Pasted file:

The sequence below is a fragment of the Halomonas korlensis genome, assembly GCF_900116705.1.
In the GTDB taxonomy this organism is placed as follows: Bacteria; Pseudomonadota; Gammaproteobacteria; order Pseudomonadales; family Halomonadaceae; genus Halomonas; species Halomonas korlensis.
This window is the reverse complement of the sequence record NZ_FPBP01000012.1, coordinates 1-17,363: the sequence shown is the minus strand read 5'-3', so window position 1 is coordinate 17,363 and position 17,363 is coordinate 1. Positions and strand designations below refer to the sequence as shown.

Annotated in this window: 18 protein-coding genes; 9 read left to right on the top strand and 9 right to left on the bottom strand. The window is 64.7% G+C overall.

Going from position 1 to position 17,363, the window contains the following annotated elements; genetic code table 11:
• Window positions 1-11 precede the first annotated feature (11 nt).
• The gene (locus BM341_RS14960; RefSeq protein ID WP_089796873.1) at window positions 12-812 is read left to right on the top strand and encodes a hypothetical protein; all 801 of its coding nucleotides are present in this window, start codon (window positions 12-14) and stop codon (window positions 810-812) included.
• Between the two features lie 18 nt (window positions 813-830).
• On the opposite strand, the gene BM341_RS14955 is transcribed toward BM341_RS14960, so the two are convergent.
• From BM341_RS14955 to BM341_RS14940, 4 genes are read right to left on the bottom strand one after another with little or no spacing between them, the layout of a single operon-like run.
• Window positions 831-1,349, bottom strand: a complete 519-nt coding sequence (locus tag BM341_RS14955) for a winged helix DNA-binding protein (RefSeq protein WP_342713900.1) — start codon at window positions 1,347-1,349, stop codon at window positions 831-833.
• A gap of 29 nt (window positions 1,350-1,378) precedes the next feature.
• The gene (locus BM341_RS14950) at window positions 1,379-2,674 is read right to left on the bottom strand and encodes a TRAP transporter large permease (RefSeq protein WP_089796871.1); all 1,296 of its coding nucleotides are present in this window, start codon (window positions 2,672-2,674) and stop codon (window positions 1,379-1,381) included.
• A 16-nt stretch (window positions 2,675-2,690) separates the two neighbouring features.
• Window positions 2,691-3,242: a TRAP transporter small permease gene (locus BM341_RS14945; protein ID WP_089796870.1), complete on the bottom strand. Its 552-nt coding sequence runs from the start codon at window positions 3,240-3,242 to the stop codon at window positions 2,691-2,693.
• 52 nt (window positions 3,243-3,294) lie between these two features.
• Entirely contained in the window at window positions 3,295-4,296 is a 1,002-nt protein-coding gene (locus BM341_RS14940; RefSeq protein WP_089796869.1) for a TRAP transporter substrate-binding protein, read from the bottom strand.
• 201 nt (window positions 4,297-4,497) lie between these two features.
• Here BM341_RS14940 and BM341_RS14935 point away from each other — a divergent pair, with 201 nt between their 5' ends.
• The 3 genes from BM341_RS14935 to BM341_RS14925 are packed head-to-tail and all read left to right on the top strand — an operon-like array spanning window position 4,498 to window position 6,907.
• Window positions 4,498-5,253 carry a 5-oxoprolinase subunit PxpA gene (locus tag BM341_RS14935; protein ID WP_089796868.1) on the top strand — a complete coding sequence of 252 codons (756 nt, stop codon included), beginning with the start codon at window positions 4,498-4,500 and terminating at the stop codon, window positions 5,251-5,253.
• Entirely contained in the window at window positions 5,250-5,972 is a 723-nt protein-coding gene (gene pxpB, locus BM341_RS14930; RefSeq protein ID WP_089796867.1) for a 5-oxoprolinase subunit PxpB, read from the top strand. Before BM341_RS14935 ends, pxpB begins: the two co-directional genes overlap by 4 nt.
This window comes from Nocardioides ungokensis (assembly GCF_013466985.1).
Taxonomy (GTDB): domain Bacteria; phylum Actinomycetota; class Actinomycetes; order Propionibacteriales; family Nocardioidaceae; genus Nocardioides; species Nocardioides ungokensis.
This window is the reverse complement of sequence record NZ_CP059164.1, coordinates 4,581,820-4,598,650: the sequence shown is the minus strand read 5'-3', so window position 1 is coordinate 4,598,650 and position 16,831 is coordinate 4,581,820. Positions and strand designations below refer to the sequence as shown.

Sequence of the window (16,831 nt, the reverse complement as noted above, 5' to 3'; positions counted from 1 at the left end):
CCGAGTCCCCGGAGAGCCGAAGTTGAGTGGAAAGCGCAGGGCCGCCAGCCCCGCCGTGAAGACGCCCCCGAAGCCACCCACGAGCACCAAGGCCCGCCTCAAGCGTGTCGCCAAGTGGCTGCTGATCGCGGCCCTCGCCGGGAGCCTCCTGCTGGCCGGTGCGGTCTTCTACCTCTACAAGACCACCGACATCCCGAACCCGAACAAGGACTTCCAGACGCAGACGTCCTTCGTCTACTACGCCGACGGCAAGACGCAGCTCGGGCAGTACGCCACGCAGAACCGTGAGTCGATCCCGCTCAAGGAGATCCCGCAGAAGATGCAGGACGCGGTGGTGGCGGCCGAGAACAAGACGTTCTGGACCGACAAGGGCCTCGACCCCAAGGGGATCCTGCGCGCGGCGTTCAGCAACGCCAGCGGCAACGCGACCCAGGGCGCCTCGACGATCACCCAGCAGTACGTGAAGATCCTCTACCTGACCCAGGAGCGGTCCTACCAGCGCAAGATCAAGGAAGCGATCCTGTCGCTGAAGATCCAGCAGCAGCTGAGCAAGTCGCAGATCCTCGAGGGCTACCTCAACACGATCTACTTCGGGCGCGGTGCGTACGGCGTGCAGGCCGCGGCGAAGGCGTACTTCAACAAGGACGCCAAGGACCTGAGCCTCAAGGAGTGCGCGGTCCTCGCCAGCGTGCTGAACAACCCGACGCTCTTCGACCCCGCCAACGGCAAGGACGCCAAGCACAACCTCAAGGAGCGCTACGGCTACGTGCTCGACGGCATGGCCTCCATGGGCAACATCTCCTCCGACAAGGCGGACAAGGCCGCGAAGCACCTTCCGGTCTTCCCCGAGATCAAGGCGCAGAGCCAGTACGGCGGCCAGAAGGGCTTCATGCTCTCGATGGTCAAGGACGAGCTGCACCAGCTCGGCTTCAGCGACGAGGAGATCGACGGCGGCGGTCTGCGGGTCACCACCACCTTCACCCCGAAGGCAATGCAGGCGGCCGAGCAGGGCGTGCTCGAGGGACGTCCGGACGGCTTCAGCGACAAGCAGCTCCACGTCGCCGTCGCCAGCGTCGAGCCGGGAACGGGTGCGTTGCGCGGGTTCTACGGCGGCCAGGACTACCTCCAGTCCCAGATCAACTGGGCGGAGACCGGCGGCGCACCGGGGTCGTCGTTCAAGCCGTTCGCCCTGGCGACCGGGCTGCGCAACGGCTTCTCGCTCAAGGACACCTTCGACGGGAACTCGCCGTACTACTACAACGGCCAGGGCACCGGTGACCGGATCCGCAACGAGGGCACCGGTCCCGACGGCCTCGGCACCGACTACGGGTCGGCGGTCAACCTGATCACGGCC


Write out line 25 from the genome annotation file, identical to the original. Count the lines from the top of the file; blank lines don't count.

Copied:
This window is the reverse complement of sequence record NZ_CP059164.1, coordinates 4,581,820-4,598,650: the sequence shown is the minus strand read 5'-3', so window position 1 is coordinate 4,598,650 and position 16,831 is coordinate 4,581,820. Positions and strand designations below refer to the sequence as shown.